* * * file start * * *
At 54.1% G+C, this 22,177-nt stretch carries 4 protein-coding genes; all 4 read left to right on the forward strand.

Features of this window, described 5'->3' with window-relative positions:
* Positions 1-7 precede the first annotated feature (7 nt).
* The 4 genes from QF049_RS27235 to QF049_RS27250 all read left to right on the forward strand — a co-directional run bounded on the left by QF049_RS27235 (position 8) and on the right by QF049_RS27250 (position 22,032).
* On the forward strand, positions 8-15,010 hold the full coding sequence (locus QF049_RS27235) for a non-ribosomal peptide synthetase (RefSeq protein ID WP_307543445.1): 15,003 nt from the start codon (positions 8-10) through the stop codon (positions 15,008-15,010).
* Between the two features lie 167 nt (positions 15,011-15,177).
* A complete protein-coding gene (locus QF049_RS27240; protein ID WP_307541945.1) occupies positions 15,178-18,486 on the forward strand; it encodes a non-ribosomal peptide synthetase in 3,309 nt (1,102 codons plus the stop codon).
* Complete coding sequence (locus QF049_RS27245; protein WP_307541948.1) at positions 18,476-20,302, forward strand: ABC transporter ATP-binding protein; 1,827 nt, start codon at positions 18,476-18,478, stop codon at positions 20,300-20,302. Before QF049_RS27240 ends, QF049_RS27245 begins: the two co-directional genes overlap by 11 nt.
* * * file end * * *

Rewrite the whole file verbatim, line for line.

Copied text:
At 54.1% G+C, this 22,177-nt stretch carries 4 protein-coding genes; all 4 read left to right on the forward strand.

Features of this window, described 5'->3' with window-relative positions:
* Positions 1-7 precede the first annotated feature (7 nt).
* The 4 genes from QF049_RS27235 to QF049_RS27250 all read left to right on the forward strand — a co-directional run bounded on the left by QF049_RS27235 (position 8) and on the right by QF049_RS27250 (position 22,032).
* On the forward strand, positions 8-15,010 hold the full coding sequence (locus QF049_RS27235) for a non-ribosomal peptide synthetase (RefSeq protein ID WP_307543445.1): 15,003 nt from the start codon (positions 8-10) through the stop codon (positions 15,008-15,010).
* Between the two features lie 167 nt (positions 15,011-15,177).
* A complete protein-coding gene (locus QF049_RS27240; protein ID WP_307541945.1) occupies positions 15,178-18,486 on the forward strand; it encodes a non-ribosomal peptide synthetase in 3,309 nt (1,102 codons plus the stop codon).
* Complete coding sequence (locus QF049_RS27245; protein WP_307541948.1) at positions 18,476-20,302, forward strand: ABC transporter ATP-binding protein; 1,827 nt, start codon at positions 18,476-18,478, stop codon at positions 20,300-20,302. Before QF049_RS27240 ends, QF049_RS27245 begins: the two co-directional genes overlap by 11 nt.